War and the Religious State

Steve Sklar

Most Westerners consider the excessive violence of ISIS (the Islamic State in Iraq and Syria) to be a product of Islamic extremism, a sign of how uniquely inhumane the Muslim faith can be. Unfortunately, the ex cesses of ISIS are part of a tradition that goes back thousands of years and is supported not only by Islam but by the other two religions of Abraham, Judaism and Christianity.

In chapter 31 of the Old Testament’s book of Numbers, Moses orders the men of Israel to attack the Midianites, although the Midianites had not attacked them. The Israelite soldiers killed all the men and boys and nubile women among the Midianites, saving only virgin girls, whom they took as slaves. They also burned all the Midianite dwellings. And what had the Midianites done to bring down such fury? Their crime was to invite some followers of Moses to share their faiths.

According to the Old Testament book of Joshua, when the children of Israel entered the promised land, they exterminated the local populations. They did not drive them into exile or enslave them; still less did they try to convert them. They killed everyone. The historical accuracy of this invasion is questionable; the book of Judges, which comes immediately after the book of Joshua, tells about Hebrews continuing to fight with some of the peoples Joshua had supposedly annihilated and sometimes living with some of them, as the tribe of Benjamin lived with the Jebusites in Jerusalem. Also, it is not clear how Gideon, in the book of Judges chapters 6 and 7, managed to defeat the Midianites if they had been annihilated at the time of Moses.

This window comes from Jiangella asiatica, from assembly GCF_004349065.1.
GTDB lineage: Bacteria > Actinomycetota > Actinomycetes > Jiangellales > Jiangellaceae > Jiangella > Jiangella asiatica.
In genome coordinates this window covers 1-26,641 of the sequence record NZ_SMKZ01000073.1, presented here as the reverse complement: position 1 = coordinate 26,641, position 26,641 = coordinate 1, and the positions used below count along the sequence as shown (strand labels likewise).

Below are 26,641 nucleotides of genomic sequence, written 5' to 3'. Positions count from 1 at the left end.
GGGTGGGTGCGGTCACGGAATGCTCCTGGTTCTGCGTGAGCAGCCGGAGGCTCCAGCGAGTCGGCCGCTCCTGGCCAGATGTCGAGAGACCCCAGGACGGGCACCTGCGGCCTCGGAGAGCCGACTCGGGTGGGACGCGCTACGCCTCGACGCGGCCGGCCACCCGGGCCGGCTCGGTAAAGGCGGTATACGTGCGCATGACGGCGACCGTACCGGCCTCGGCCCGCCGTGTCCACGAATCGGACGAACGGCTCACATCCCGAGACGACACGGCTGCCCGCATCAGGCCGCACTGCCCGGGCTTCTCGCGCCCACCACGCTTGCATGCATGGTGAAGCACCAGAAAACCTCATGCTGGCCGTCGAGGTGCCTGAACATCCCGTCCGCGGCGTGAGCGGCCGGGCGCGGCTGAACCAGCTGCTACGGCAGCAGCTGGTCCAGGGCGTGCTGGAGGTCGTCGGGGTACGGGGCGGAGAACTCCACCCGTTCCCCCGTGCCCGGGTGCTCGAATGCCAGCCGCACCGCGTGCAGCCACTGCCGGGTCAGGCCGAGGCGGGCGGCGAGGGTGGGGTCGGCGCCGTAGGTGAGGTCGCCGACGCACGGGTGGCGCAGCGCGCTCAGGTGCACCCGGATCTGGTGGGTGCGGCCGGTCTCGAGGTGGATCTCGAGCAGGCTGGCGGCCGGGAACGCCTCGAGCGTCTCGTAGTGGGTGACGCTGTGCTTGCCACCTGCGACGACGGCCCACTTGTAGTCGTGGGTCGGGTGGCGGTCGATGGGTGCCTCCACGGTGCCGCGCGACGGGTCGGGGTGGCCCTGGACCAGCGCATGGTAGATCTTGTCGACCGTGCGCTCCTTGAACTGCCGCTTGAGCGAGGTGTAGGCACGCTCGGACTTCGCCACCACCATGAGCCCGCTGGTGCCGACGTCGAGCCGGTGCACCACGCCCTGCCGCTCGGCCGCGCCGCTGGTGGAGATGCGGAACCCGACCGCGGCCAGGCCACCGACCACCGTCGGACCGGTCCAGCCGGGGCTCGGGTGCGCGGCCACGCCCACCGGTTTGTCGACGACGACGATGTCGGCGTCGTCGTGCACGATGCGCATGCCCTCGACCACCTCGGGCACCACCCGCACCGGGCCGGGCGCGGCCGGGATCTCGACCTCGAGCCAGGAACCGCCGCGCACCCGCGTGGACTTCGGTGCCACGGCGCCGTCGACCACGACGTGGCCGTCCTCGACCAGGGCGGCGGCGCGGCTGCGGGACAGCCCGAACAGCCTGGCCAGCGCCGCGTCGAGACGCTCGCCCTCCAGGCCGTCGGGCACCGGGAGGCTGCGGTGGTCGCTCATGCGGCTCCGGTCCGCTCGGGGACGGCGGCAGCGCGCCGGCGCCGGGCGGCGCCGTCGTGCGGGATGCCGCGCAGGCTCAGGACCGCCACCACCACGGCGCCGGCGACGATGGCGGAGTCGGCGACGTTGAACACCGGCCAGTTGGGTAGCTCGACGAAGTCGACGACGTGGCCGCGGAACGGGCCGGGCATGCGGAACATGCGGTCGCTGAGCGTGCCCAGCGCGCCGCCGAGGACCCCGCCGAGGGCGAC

Whatever actually happened, the attitude of the Bible is clear. Living in the land God had assigned to the Hebrews was a sin worthy of the death penalty, not just for individuals but for entire communities. God’s miracles affirmed this. He caused the walls of Jericho to fall and caused the sun to remain still in the heavens in order to give Joshua time to make the slaughter complete. God was decisively on the side of genocide.


Christ was not violent, but many Christians have been. After Pope Urban II called for the first Crusade, the Crusaders (while crossing Eastern Europe on the way to the Holy Land) massacred thousands (most likely tens of thousands) of Jews. These Jews were in no way linked to the Muslims who ruled Jerusalem, but they were non-Christians and they were in the Crusaders’ path, so they were killed. News of these deaths reached Jerusalem before the Christian soldiers; Jerusalem’s Jews fought as allies of the Muslims, resisting the Crusaders. The intensity of the battle led to corpses being piled up in the holy city—they were so numerous that it took weeks to bury them all and presented a serious health problem.